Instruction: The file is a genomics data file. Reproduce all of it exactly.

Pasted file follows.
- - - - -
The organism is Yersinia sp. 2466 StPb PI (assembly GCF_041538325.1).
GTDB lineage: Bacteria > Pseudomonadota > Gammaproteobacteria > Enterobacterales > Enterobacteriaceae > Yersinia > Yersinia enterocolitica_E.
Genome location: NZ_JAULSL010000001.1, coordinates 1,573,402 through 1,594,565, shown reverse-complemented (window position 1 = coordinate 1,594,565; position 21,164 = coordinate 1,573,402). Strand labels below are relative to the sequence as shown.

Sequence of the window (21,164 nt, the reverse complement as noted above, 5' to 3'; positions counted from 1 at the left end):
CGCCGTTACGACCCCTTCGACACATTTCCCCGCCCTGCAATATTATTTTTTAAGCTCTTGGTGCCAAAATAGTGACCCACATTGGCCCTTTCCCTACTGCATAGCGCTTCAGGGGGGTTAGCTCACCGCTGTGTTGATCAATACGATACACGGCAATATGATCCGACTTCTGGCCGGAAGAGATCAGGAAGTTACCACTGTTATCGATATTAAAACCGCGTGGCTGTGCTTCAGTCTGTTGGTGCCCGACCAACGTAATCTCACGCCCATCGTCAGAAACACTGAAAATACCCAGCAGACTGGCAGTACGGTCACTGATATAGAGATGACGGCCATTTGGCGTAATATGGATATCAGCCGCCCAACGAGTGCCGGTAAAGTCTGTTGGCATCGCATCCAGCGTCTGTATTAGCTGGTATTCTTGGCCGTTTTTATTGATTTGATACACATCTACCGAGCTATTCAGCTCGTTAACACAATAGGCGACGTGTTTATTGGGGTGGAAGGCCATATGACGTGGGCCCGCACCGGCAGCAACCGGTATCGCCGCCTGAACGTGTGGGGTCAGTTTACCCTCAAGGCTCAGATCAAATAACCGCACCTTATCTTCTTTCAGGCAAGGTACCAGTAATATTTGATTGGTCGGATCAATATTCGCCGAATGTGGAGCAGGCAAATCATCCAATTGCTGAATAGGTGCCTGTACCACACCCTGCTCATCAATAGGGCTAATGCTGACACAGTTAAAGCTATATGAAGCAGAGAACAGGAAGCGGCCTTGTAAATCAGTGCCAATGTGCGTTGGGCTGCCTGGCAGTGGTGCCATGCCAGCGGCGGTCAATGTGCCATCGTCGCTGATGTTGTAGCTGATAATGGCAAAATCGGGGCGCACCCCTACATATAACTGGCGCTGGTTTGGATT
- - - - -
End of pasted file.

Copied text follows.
The organism is Yersinia sp. 2466 StPb PI (assembly GCF_041538325.1).
GTDB lineage: Bacteria > Pseudomonadota > Gammaproteobacteria > Enterobacterales > Enterobacteriaceae > Yersinia > Yersinia enterocolitica_E.
Genome location: NZ_JAULSL010000001.1, coordinates 1,573,402 through 1,594,565, shown reverse-complemented (window position 1 = coordinate 1,594,565; position 21,164 = coordinate 1,573,402). Strand labels below are relative to the sequence as shown.

Sequence of the window (21,164 nt, the reverse complement as noted above, 5' to 3'; positions counted from 1 at the left end):
CGCCGTTACGACCCCTTCGACACATTTCCCCGCCCTGCAATATTATTTTTTAAGCTCTTGGTGCCAAAATAGTGACCCACATTGGCCCTTTCCCTACTGCATAGCGCTTCAGGGGGGTTAGCTCACCGCTGTGTTGATCAATACGATACACGGCAATATGATCCGACTTCTGGCCGGAAGAGATCAGGAAGTTACCACTGTTATCGATATTAAAACCGCGTGGCTGTGCTTCAGTCTGTTGGTGCCCGACCAACGTAATCTCACGCCCATCGTCAGAAACACTGAAAATACCCAGCAGACTGGCAGTACGGTCACTGATATAGAGATGACGGCCATTTGGCGTAATATGGATATCAGCCGCCCAACGAGTGCCGGTAAAGTCTGTTGGCATCGCATCCAGCGTCTGTATTAGCTGGTATTCTTGGCCGTTTTTATTGATTTGATACACATCTACCGAGCTATTCAGCTCGTTAACACAATAGGCGACGTGTTTATTGGGGTGGAAGGCCATATGACGTGGGCCCGCACCGGCAGCAACCGGTATCGCCGCCTGAACGTGTGGGGTCAGTTTACCCTCAAGGCTCAGATCAAATAACCGCACCTTATCTTCTTTCAGGCAAGGTACCAGTAATATTTGATTGGTCGGATCAATATTCGCCGAATGTGGAGCAGGCAAATCATCCAATTGCTGAATAGGTGCCTGTACCACACCCTGCTCATCAATAGGGCTAATGCTGACACAGTTAAAGCTATATGAAGCAGAGAACAGGAAGCGGCCTTGTAAATCAGTGCCAATGTGCGTTGGGCTGCCTGGCAGTGGTGCCATGCCAGCGGCGGTCAATGTGCCATCGTCGCTGATGTTGTAGCTGATAATGGCAAAATCGGGGCGCACCCCTACATATAACTGGCGCTGGTTTGGATT